This tour, available in Stainless DIL 8 legs, can measure 4 analog voltage independent between 0 and 5 volts, and send the result of this measure in the form of four characters on a standard asynchronous serial link. Its serial output is directly TTL or CMOS compatible and can be connected to a serial input RS 232 by simply adding a resistor.
The MIC 640 can operate in automatic mode, thus sending the result of four steps every second, or in command mode, in which case it sends the result of four measures under the control of external logic signal. In this latter method that we use here.
Its consumption is extremely low, it is possible to feed signals from the unused serial port RS 232, subject of course not to waste the little energy available in external circuits involved too greedy.
This circuit, easily available in France, costs less than 18 euro which makes it an ideal candidate for this achievement we will find the schema without tarder.Si you want more information about the MIC 640;'s complete data sheet entirely in French, is available for download by clicking this link.
Schematic acquisition module
MIC 640 Acquisition System Analog Versatile circuit
The heart of the module is obviously the MIC 640, spotted IC1 on the figure below. It is directly connected to the serial input RS 232 PC via limiting resistor R1 current.
His entry called CTRL to define its mode of operation. Left to the body, it makes it automatically perform a conversion on each input per second, whereas if it is reduced to levels as high as in this case, it triggers a conversion of each entry at each grounding.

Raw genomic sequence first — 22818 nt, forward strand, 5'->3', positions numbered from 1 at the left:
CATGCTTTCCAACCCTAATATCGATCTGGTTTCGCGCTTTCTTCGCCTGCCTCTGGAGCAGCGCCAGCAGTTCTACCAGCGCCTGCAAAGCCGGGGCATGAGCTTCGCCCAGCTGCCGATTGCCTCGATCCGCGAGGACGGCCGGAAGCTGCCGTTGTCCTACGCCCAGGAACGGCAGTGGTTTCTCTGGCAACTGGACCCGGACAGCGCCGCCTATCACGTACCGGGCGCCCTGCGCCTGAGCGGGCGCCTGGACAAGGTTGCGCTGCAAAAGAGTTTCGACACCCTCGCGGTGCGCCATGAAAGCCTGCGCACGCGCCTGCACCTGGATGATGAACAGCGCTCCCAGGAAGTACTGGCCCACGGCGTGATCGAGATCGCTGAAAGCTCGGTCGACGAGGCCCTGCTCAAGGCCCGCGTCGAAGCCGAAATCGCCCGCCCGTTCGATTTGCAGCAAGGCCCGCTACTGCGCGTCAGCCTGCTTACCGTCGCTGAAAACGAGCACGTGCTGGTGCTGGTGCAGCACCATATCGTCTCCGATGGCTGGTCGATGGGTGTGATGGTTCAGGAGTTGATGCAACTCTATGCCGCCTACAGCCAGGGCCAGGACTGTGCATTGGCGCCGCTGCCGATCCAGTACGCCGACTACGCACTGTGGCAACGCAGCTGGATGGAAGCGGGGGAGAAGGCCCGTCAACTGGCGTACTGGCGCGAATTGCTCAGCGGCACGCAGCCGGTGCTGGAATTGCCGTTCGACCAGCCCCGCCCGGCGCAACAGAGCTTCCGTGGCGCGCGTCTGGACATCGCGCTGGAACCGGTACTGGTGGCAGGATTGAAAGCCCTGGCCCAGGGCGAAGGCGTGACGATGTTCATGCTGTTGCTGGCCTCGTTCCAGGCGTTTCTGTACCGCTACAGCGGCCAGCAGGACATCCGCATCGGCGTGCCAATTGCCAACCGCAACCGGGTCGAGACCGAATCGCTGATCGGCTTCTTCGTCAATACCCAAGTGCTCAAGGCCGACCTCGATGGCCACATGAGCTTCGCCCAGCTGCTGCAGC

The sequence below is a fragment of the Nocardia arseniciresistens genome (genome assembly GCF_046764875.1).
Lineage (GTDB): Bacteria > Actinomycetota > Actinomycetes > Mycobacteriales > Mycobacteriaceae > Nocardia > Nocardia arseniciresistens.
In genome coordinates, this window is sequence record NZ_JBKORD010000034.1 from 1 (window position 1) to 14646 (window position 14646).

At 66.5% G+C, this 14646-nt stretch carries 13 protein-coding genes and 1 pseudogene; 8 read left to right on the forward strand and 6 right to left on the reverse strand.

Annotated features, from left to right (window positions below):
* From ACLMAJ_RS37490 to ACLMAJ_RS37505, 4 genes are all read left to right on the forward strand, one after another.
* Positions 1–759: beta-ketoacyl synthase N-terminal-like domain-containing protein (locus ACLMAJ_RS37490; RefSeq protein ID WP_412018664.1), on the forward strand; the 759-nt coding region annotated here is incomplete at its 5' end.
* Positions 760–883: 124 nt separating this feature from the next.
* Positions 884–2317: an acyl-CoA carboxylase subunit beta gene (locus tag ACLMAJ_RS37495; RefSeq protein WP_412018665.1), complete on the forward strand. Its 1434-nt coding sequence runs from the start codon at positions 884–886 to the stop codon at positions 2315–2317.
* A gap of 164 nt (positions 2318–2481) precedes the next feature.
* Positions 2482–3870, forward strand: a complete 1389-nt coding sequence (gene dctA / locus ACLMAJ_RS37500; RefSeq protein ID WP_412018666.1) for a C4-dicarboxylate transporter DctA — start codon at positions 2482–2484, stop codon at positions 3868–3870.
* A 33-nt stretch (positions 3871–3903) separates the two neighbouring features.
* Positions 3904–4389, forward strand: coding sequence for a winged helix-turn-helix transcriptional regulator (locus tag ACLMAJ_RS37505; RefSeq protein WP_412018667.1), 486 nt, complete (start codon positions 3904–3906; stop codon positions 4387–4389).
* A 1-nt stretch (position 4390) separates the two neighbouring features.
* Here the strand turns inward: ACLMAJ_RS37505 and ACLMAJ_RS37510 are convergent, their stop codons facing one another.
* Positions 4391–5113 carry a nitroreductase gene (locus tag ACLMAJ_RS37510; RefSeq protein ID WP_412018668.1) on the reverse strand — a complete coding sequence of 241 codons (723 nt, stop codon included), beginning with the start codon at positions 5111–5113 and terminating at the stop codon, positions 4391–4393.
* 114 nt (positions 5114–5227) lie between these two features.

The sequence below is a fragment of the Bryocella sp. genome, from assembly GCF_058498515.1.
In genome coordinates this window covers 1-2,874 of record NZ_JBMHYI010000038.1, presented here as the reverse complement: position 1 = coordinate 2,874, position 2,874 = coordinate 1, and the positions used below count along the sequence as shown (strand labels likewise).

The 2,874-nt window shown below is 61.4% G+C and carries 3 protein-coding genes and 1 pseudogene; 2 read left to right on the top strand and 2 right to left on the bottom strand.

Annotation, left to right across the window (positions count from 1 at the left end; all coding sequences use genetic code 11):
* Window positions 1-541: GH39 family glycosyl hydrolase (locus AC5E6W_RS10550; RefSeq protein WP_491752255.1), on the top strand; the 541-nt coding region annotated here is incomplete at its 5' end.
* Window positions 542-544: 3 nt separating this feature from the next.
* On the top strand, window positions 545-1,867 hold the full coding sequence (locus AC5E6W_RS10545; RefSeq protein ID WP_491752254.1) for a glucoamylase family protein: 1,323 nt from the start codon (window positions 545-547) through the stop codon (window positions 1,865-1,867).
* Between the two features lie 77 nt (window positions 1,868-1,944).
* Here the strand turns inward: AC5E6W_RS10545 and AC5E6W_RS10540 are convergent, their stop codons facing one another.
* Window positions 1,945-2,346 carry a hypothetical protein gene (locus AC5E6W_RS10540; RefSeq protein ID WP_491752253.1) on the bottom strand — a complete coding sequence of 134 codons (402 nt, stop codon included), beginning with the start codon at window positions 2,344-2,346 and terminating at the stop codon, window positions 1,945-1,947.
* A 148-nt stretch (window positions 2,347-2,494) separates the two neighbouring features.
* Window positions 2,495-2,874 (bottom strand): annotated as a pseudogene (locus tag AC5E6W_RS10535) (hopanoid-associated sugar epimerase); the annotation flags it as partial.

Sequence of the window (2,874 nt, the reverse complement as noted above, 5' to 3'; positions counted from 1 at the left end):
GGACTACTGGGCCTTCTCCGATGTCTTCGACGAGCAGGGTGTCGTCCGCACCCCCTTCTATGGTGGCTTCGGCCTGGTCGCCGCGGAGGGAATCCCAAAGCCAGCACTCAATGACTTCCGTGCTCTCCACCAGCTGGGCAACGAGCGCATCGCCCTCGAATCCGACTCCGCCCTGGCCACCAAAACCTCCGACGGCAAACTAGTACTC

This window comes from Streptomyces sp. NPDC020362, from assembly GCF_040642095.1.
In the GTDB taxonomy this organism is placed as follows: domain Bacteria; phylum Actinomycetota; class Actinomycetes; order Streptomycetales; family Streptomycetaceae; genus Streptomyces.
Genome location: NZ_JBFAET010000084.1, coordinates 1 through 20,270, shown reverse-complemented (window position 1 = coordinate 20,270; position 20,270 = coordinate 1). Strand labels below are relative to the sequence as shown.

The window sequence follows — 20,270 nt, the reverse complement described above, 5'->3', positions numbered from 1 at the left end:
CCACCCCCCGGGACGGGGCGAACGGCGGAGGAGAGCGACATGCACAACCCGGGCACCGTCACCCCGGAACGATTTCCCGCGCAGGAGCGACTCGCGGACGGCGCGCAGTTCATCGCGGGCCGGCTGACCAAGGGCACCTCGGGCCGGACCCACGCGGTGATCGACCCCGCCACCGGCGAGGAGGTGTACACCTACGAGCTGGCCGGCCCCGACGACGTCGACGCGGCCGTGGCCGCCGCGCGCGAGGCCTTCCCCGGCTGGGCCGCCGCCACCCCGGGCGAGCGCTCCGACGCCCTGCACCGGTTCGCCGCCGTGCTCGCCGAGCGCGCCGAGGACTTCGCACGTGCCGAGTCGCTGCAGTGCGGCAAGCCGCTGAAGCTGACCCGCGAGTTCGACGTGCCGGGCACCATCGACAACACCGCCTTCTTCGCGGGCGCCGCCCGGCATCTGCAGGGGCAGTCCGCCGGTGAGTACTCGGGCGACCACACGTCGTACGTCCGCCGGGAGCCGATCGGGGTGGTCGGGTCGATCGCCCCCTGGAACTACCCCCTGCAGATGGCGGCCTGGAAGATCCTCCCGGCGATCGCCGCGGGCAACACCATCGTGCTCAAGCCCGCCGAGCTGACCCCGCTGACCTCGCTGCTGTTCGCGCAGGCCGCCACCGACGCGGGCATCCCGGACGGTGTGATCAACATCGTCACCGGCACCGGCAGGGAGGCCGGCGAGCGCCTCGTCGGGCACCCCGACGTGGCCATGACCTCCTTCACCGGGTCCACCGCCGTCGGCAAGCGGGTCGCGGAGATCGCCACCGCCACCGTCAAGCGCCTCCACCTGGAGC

These earthed take place through the transistor Q1 controlled by the serial data output TXD of RS 232, via the diode D4. This same output is through the diode D3 and this time the capacitor C3, to produce the negative supply voltage of the input stage that we discover in a moment.
The control lines DTR and RTS serial interface they provide for the positive supply via diodes D1 and D2. This voltage is unregulated, is the positive power of the input stage. By cons, it is regulated to 5 volts through IC2 so that it feeds a voltage very stable MIC 640.
As the current and available for both the positive supply for the negative supply is still low (10 mA max), I had to carefully choose the components used and they will not be replaced under any pretext. IC2 is indeed a regulator 5 volts 3 feet very low: in one case in 2936 SM Z5 which absorbs only 500 uA. For information, its "equivalent" the 78L05 consumes 3 mA in the same situation!
The input stage meanwhile was achieved using four operational amplifiers effect transistor field-mounted voltage followers. This confers to the module input impedance greater than 100 MW. All four amplifiers are combined in one box, referenced LF 444 at National Semiconductor, whose total consumption does not exceed 800 uA for the four amplifiers! Again, no question of putting such a TL 084 which face voracious with its 5.6 mA!
This input stage is protected from excessive voltages through resistors R7 to R10 and diodes D6 to D13. If you precede the various stages of converting physical quantities / voltage, you can possibly do without protection diodes that degrade somewhat the very high input impedance of 444 MQ due to their leakage current. It is in fact only 50 pA maximum input of 444 LF while a diode, even small leaks, easily misses 1 nA or 20 times more!